POLAVISION MOTION PICTURE CAMERAS (Polavision Phototape)
|Camera uses Polavision Phototapes.|
|Link to an illustration/graphic. Image links will load in a separate window.|
COLLECTOR'S NOTES: Due to the poor sales of all Polavision equipment, this would seem to be an ideal category for the would-be Land camera collector; some of the accessories in particular seem to be rather uncommon. [The camera itself doesn't appear to be all that uncommon, however] The "SE" (Special Edition) version of the Polavision camera was also available as part of an outfit including several accessories which might not have been available elsewhere.
Polavision camera with original display box [JPEG, 12k]
A not-entirely-complete Polavision Special Edition Outfit [JPEG, 25k]
A Polavision Player, three-quarter view. A 12 inch (30 cm) ruler shows scale.[JPEG, 10k]
A Polavision Player with the Phototape slot cover open and the back door open. [JPEG, 12k]
In summer of 2001, I was very generously given two unexposed Type 618 Polavision Phototapes from Tom Corbitt, a visitor to this site. They were, of course, very much out of date (despite being among the last such film produced), but had been stored well over the years and were still partially usable. So, thanks to Tom, I have now been able to use my Polavision system in the way it was originally intended. (!)
A Polavision Phototape ready to process! [JPEG, 47k]
The end result was a movie with a grainy and uneven appearance, with perhaps 20% of the film not developing at all. However, I'm impressed that I even got any sort of usable image considering its age.
I wanted to put a few stills from this film up here on the web site, but it was a bit more difficult than expected to get good quality photographs off of the Polavision Player screen. This is probably due to three things: (1) the low light output of the Player, (2) the plastic Fresnel lens used as a screen on the Player, and (3) the fact that the Player lacks any sort of still-frame capability. But, hey, I guess one good shot is better than nothing. I might try again later if there's enough interest.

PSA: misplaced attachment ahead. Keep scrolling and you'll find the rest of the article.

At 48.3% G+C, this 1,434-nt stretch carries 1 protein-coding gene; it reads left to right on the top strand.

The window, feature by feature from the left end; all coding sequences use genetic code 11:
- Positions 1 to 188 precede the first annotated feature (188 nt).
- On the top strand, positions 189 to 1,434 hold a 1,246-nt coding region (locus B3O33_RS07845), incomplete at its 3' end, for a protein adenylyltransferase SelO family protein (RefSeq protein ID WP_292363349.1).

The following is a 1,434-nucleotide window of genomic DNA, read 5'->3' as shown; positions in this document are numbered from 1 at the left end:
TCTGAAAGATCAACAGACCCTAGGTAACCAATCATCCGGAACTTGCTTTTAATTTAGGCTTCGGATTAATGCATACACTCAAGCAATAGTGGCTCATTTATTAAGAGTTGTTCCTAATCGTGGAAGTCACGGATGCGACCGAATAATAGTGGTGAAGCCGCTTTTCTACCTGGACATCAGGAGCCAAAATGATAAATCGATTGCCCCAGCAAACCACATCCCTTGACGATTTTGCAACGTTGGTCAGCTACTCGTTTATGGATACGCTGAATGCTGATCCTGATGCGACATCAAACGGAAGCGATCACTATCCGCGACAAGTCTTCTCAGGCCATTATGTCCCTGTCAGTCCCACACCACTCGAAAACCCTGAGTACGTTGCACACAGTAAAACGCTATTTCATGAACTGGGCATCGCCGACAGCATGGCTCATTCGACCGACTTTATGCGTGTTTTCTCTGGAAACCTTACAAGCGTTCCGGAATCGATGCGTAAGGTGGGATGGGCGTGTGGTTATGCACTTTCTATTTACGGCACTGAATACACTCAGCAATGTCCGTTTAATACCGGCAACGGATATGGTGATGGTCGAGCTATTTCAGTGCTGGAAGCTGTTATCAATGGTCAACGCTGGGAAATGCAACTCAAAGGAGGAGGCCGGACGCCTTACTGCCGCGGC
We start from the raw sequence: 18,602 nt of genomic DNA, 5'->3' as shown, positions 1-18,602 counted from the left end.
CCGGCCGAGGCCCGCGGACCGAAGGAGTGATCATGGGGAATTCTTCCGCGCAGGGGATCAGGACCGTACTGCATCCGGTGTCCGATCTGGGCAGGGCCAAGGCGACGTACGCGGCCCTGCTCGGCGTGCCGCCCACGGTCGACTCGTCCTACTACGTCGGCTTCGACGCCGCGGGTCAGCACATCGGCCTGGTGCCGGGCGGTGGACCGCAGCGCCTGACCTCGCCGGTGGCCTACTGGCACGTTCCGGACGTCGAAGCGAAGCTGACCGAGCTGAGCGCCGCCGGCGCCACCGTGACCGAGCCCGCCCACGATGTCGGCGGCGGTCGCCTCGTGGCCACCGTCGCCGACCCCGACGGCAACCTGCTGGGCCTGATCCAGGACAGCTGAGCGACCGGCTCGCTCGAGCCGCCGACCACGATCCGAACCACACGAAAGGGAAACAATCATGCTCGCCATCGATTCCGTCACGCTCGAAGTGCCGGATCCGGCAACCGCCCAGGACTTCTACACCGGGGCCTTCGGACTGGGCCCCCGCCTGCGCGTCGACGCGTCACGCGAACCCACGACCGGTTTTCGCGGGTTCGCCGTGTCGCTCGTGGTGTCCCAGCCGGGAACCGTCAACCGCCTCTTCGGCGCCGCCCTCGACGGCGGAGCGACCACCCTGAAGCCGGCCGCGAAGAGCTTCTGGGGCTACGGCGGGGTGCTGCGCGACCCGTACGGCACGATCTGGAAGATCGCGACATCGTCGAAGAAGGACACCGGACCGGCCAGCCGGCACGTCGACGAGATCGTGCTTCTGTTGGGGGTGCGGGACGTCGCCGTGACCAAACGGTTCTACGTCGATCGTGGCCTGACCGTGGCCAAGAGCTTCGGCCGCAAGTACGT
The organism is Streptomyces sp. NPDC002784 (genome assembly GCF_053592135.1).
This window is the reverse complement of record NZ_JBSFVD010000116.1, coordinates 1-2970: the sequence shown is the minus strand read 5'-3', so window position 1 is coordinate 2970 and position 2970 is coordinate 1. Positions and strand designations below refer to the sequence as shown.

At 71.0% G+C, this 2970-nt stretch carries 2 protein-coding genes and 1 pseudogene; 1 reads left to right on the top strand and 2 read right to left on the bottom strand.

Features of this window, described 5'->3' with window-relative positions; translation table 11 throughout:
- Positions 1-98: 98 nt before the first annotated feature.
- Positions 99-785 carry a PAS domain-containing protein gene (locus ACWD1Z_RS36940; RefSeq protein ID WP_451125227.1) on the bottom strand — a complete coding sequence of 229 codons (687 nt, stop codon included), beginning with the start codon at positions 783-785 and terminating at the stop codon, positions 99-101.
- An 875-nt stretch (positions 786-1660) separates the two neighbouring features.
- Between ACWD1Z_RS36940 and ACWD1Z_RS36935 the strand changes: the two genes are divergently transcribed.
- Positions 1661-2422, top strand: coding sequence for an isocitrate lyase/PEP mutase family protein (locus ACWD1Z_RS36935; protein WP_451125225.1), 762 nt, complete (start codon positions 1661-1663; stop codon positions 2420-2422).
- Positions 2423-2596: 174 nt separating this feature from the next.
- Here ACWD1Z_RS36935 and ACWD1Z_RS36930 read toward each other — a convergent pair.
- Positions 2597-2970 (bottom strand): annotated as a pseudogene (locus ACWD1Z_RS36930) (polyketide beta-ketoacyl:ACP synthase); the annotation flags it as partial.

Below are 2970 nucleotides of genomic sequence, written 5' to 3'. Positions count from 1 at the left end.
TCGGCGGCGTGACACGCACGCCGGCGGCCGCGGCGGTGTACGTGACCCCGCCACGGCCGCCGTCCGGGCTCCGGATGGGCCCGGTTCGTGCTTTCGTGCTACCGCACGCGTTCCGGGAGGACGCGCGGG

By the way, I have seen one "old" Polavision film that was shot when the system (and film) would have still been current, and while it wasn't exactly high in quality either, the grain looked a lot less random and the colors were considerably more saturated compared with what you'll see here.
Nature's colorful fall leaves meet Polavision's colorful confetti-like grain structure. [JPEG, 78k]
Enlarged detail from the same frame shown above. [JPEG, 39k]
"Polaroid", "Land Camera" and other camera names are trademarks of Polaroid Corporation. No endorsement or approval by Polaroid Corporation is implied, nor is Polaroid responsible for the accuracy of the content of this web site. All information is provided on an 'as-is' basis; the author of this site is not liable for damages of any sort (financial, physical, or otherwise) which might arise from the use (or misuse) of information on this site.
Contents Copyright © 1992-2002 by Martin (Marty) Kuhn / firstname.lastname@example.org
Land List Legal / Privacy Info